What hapens to your blood sugar when you give blood?

Note: This is only my experience while donating blood. Your experience, like your diabetes, may vary.

I got up early the Saturday before last, had breakfast, and made my way to the American Red Cross Mt. Hope Donor Center in Baltimore. I had intended to write about the blood donation process; being transparent about what transpires is a good thing.

But… sometimes, your blood sugar numbers just get in the way of your best-laid plans.


I arrived at the center about ten minutes early Saturday. I figure, early in, early out. Prior to going in, I checked my BG and it was 156 mg/dL (8.6 mmol/L). I did carry my meter in with me, which you should do too if you decide to donate blood.


I was not concerned about this number, but I knew my BG would probably come down during the donation process, so as I entered the center I suspended my pump. What if I wound up high later? I didn’t care. In this case, better to be high than to go too low during the donation process.

I went through the initial reading of information, being tested for anemia, and answering questions to make sure I didn’t have any conditions and that I’m not taking any medications that would preclude me from giving blood. Then it was on to the donation.

I went through the donation process (see photos), and during this entire time I thought I was okay, but in fact, I was dropping. When the donation process was complete, we’re encouraged to take a moment and have a snack and a little juice, so our blood sugar can recover from the process. I was sure that since my pump had been suspended for about an hour after my BG was 156, I wouldn’t have a problem with that.



I sat down, and the first thing I did was pull my meter out of my pocket and check. Which, if you decide to donate blood, you should do too. What was the result? 50 mg/dL (2.8 mmol/L).

Wow. I had a little juice and a bag of pretzels. Twenty minutes go by, and I’m sure I must be higher. Don’t forget, I haven’t restarted my pump yet. My next check revealed: 59 mg/dL (3.2 mmol/L).

What? I was sure I was going to be okay after this, so I made the huge mistake of driving home. In retrospect, I feel horrible about driving at that point, but I should be honest, and that’s what I did. I drove home. It was about a ten minute drive, and I checked again once I got there: 56 mg/dL (3.1 mmol/L).

I’m now at the “I can’t believe this” stage. I downed a glass of juice and had a slice of bread with peanut butter. I waited another twenty-five minutes to check this time. Finally… at 11:20… 169 mg/dL (9.4 mmol/L). After nearly two hours, I finally started up my pump again.

I guess I always knew that my blood sugar could be affected by donating blood. But this experience was something I did not count on. So next time (and there will be a next time), I’ll be more prepared than ever.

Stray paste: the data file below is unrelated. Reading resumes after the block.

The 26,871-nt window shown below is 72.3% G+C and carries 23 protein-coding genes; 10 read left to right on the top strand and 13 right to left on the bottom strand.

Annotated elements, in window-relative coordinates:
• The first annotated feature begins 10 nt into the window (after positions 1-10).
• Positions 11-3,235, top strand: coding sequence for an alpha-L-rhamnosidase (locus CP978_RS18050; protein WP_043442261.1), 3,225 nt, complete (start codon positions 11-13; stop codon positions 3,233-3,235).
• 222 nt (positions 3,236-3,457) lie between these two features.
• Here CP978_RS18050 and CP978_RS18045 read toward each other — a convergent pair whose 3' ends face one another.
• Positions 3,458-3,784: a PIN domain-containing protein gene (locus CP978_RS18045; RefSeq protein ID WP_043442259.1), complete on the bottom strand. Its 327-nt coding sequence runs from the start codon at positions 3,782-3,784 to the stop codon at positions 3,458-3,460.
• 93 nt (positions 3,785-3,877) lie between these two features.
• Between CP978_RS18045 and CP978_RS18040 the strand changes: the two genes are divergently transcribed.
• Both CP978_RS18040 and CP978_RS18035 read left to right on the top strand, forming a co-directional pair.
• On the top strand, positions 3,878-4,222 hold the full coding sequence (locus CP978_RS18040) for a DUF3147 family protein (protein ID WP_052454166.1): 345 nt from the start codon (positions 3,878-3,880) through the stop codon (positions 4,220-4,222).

There is currently a desparate need for whole blood and blood platelets for patients of all kinds. If you’re living with diabetes in the USA, you may still be able to donate blood– and save a life. Find all the info at redcrossblood.org, or send me an e-mail using the link in the upper-left corner of this page and I’ll tell you what I know.

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  • Scott E  On October 28, 2014 at 8:53 am

    Well, Stephen, everything you did was what you believed to be right at the time, so I wouldn’t dwell on the driving-home-while-low issue. What you did on that day was both honorable and admirable.

    As for the BG dropping, I can’t tell from too much from personal experience since I’ve never given blood before (the closest I’ve come was being student chairperson at my high school blood drive), but I know BG goes down for EVERYONE when they donate blood. That’s why they have all of the sugary snacks available afterwards.

    Doing some crude math from some poor memory, the average person donates a pint of blood… and has 5 pints (is that right? fact-check needed) of blood in their body. They give up 20%. Therefore, the concentration of glucose (mg/dl) stays the same, but the absolute amount of glucose (in mg) decreases by 20%. As your body regenerates the blood it lost, it comes mostly from water — no glucose. The glucose comes from the rest of the blood you (still) have,, which has a net effect of lowering BG by 20% — but this happens over time as your veins refill with blood and not immediately. This, I suspect, is why your initial treating of the low didn’t work: because as you were replenishing the “bucket” of blood, the bucket, at the same time, was getting bigger.

    Just my convoluted logic. I’m probably wrong.


  • Karen  On November 11, 2014 at 3:34 pm

    Wow, talk about a low that just wouldn’t quit!! But I so admire you for giving blood so often. I wish I had a way to be sure I never took beef insulin in the 80s – I should ask my mom if she recalls.



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